Works of Galileo Galilei, Part 4: Astronomical Works, that is, all that Appertains to the Copernican System, and to the Project on Longitudes, Volume 1, Astronomy


This codex contains important manuscripts in which Galileo Galilei (1564–1642) defended the Copernican theory that the Earth moves around the sun, which he had confirmed by observation with the telescope he had designed, which offered greatly enhanced magnification compared to older telescopes. The principal documents in the volume are letters, dating from 1614-15, to his friend and student Benedetto Castelli, to the Jesuit priest Piero Dini, and to the grand duchess of Tuscany, Christina of Lorraine. In each of these letters, Galileo discussed the relationship between scientific theory and the Bible. He argued that neither the Bible nor nature could speak falsely, but that theologians should not interfere in purely scientific questions. In his letter to Castelli, Galileo demonstrated his approach to scripture by arguing that the Bible was not intended to be an exact description of reality but was conceived as moral teaching. He also held that the ancient texts of the Bible attributed many anthropomorphic characteristics to the divinity. Proceeding from this basis, Galileo argued that the famous passage in the Bible in which Joshua asked God to stop the sun in order to prolong the day represented a metaphorical rather than a literal truth.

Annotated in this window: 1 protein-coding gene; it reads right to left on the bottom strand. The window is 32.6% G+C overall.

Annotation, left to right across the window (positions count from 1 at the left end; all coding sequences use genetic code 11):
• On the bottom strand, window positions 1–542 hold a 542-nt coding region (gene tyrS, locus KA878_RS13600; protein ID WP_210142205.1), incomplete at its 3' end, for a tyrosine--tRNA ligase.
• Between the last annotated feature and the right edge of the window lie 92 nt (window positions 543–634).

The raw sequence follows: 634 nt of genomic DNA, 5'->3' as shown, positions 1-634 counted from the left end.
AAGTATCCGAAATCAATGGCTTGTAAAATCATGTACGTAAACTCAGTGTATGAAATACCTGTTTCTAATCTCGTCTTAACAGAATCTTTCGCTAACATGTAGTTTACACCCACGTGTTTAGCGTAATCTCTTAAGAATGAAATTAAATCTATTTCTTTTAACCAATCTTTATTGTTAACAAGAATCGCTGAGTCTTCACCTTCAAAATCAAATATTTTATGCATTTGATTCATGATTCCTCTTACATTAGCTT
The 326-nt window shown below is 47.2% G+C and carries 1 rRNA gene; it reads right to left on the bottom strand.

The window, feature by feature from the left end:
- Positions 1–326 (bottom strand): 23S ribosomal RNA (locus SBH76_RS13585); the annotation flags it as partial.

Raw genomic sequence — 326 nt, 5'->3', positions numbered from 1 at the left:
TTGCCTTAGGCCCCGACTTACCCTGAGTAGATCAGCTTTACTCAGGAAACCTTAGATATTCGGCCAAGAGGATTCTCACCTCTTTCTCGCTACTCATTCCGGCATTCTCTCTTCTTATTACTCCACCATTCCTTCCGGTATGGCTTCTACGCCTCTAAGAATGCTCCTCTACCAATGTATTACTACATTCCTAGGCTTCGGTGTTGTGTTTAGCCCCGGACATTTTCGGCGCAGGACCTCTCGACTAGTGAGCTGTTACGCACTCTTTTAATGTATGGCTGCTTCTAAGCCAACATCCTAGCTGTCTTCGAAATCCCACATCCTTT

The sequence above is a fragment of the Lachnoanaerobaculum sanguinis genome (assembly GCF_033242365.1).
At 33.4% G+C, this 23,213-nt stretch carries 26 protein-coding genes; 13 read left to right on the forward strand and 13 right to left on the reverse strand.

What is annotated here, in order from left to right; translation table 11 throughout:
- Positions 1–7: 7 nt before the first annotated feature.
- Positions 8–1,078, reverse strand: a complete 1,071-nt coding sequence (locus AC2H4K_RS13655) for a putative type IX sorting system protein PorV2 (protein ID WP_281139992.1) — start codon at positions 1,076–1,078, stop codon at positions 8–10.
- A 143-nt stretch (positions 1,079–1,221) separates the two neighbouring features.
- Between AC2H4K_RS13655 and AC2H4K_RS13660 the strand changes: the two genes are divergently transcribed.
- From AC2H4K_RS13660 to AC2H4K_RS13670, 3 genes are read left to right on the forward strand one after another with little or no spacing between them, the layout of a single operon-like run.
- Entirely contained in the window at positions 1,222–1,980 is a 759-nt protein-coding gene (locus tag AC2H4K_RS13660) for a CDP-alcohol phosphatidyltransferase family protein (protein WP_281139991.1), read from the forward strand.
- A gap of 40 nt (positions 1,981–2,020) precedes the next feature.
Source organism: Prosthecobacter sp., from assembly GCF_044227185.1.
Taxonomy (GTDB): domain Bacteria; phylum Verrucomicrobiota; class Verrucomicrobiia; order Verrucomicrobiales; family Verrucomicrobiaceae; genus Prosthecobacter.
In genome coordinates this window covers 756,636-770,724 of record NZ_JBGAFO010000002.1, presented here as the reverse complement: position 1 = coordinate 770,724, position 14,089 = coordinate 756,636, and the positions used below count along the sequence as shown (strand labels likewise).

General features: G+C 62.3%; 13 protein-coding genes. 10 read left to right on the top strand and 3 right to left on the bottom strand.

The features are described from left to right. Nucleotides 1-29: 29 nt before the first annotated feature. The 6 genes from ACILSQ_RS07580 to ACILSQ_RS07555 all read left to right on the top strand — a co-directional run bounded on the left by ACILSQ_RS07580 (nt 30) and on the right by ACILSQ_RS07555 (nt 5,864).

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Opere Astronomiche, cioe tuttocio che appartiene at Sistema Copernicano, e al Progetto sulle Longitudini, Tomo 1, Astronomia


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Last updated: September 18, 2015